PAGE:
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Homework Help: Why does a log float horizontally?

  1. Feb 28, 2016 #1
    1. The problem statement, all variables and given/known data
    Why does a log float horizontally as opposed to vertically?

    2. Relevant equations

    3. The attempt at a solution
    I can kind of imagine why a vertical log would be in unstable equilibrium, but the thought isn't quite as logically cohesive as I'm comfortable with, so could anyone elaborate using concepts of buoyancy or even energy (which I think does have something to do with it)

    Taken from the "questions" section of Halliday and resnick, chapter 17: fluid statics.
  2. jcsd
  3. Feb 28, 2016 #2

    Simon Bridge

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    The concept you want is "balance" and "stabitity".
    Sketch a log floating vertically - but tipped very slightly - and examine the forces on it: where is the center of mass and what happens?
    Repeat for a log floating horizontally.
  4. Feb 28, 2016 #3
    Ah nvm the center of mass stays above the center of buoyancy, got it. Thanks!
  5. Feb 28, 2016 #4

    Simon Bridge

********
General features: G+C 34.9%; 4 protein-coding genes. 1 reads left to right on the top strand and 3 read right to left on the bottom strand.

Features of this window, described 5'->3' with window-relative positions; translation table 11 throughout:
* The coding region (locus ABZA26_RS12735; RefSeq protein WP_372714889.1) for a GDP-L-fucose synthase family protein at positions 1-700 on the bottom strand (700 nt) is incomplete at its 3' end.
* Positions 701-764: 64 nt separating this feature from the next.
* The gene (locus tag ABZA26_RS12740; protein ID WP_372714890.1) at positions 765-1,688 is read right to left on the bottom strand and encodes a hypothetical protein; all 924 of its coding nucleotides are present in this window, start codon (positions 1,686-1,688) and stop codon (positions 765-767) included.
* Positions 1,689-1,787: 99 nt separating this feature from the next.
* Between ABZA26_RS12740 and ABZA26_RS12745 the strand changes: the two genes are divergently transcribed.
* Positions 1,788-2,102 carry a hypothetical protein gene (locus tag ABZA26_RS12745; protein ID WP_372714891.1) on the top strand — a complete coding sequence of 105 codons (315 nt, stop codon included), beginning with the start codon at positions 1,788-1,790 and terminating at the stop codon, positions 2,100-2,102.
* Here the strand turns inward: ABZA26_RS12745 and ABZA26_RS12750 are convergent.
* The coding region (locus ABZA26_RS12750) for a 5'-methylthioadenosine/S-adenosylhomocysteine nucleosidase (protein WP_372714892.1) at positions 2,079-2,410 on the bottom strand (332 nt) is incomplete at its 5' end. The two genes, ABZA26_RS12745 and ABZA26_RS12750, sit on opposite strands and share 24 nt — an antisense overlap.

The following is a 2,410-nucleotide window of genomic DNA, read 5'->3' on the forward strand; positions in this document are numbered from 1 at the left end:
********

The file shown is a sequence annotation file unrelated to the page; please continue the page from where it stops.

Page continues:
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    Well done.
  6. Feb 28, 2016 #5


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    No. A floating object of uniform density always has its centre of mass higher than its centre of buoyancy. Sketch the vertical log and the horizontal log and you will find it true for both.
    Stability of floating objects is subtler. If the object is perturbed by a small rotation, its profile in the water can change. This shifts the centre of buoyancy. If it shifts the centre of buoyancy in the same direction as the centre of mass, but further, the resulting torque restore equilibrium.
    See https://en.m.wikipedia.org/wiki/Buoyancy#Stability

    For a long cylinder, its stability about its axis is neutral, i.e. there is no restoring torque, but the no reinforcing torque either.

    In fact, the question is not correct without qualification. A very short fat log will float upright (in the sense that its cylindrical axis is upright), not on its side. There may even be a range of ratios for which the log will be stable at a jaunty angle.
    Last edited: Feb 28, 2016
  7. Feb 28, 2016 #6
    That was a very clear explanation, thanks.
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